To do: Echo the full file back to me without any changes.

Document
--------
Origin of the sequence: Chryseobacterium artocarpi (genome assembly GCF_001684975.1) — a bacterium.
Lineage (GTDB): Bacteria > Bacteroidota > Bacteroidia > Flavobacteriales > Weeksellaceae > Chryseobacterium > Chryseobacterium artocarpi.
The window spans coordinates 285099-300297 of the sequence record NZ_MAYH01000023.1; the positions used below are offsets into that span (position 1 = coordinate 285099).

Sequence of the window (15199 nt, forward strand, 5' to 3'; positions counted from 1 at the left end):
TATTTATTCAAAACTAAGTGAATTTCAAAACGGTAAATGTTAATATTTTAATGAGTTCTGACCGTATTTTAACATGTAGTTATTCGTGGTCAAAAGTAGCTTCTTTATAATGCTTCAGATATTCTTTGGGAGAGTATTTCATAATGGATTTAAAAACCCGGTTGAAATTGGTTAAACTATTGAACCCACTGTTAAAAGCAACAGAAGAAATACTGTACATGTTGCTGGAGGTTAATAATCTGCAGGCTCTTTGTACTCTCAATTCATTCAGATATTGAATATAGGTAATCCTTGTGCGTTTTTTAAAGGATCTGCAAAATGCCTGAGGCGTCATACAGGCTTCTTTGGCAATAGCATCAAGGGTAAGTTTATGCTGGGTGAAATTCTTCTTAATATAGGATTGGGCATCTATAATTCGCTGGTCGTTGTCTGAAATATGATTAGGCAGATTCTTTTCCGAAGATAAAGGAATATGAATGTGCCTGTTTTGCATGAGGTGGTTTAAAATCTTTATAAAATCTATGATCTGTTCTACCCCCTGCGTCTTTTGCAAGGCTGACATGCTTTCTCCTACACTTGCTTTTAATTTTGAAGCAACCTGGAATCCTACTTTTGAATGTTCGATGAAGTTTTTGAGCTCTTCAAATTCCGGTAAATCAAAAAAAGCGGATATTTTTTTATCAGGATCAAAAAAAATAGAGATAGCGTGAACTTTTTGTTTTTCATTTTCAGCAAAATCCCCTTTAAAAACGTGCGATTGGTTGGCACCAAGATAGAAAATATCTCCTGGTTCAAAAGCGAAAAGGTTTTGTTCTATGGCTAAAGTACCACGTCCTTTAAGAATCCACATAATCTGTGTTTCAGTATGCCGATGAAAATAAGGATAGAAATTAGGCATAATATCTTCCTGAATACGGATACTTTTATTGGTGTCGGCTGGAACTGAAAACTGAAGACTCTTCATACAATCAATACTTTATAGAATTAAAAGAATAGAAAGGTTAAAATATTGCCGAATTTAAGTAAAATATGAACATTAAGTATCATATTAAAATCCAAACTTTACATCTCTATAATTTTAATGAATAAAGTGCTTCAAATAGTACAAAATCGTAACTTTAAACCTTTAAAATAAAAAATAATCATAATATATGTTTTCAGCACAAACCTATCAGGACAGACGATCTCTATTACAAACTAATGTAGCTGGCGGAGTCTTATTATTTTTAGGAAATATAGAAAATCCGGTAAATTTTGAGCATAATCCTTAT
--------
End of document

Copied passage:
Origin of the sequence: Chryseobacterium artocarpi (genome assembly GCF_001684975.1) — a bacterium.
Lineage (GTDB): Bacteria > Bacteroidota > Bacteroidia > Flavobacteriales > Weeksellaceae > Chryseobacterium > Chryseobacterium artocarpi.
The window spans coordinates 285099-300297 of the sequence record NZ_MAYH01000023.1; the positions used below are offsets into that span (position 1 = coordinate 285099).

Sequence of the window (15199 nt, forward strand, 5' to 3'; positions counted from 1 at the left end):
TATTTATTCAAAACTAAGTGAATTTCAAAACGGTAAATGTTAATATTTTAATGAGTTCTGACCGTATTTTAACATGTAGTTATTCGTGGTCAAAAGTAGCTTCTTTATAATGCTTCAGATATTCTTTGGGAGAGTATTTCATAATGGATTTAAAAACCCGGTTGAAATTGGTTAAACTATTGAACCCACTGTTAAAAGCAACAGAAGAAATACTGTACATGTTGCTGGAGGTTAATAATCTGCAGGCTCTTTGTACTCTCAATTCATTCAGATATTGAATATAGGTAATCCTTGTGCGTTTTTTAAAGGATCTGCAAAATGCCTGAGGCGTCATACAGGCTTCTTTGGCAATAGCATCAAGGGTAAGTTTATGCTGGGTGAAATTCTTCTTAATATAGGATTGGGCATCTATAATTCGCTGGTCGTTGTCTGAAATATGATTAGGCAGATTCTTTTCCGAAGATAAAGGAATATGAATGTGCCTGTTTTGCATGAGGTGGTTTAAAATCTTTATAAAATCTATGATCTGTTCTACCCCCTGCGTCTTTTGCAAGGCTGACATGCTTTCTCCTACACTTGCTTTTAATTTTGAAGCAACCTGGAATCCTACTTTTGAATGTTCGATGAAGTTTTTGAGCTCTTCAAATTCCGGTAAATCAAAAAAAGCGGATATTTTTTTATCAGGATCAAAAAAAATAGAGATAGCGTGAACTTTTTGTTTTTCATTTTCAGCAAAATCCCCTTTAAAAACGTGCGATTGGTTGGCACCAAGATAGAAAATATCTCCTGGTTCAAAAGCGAAAAGGTTTTGTTCTATGGCTAAAGTACCACGTCCTTTAAGAATCCACATAATCTGTGTTTCAGTATGCCGATGAAAATAAGGATAGAAATTAGGCATAATATCTTCCTGAATACGGATACTTTTATTGGTGTCGGCTGGAACTGAAAACTGAAGACTCTTCATACAATCAATACTTTATAGAATTAAAAGAATAGAAAGGTTAAAATATTGCCGAATTTAAGTAAAATATGAACATTAAGTATCATATTAAAATCCAAACTTTACATCTCTATAATTTTAATGAATAAAGTGCTTCAAATAGTACAAAATCGTAACTTTAAACCTTTAAAATAAAAAATAATCATAATATATGTTTTCAGCACAAACCTATCAGGACAGACGATCTCTATTACAAACTAATGTAGCTGGCGGAGTCTTATTATTTTTAGGAAATATAGAAAATCCGGTAAATTTTGAGCATAATCCTTAT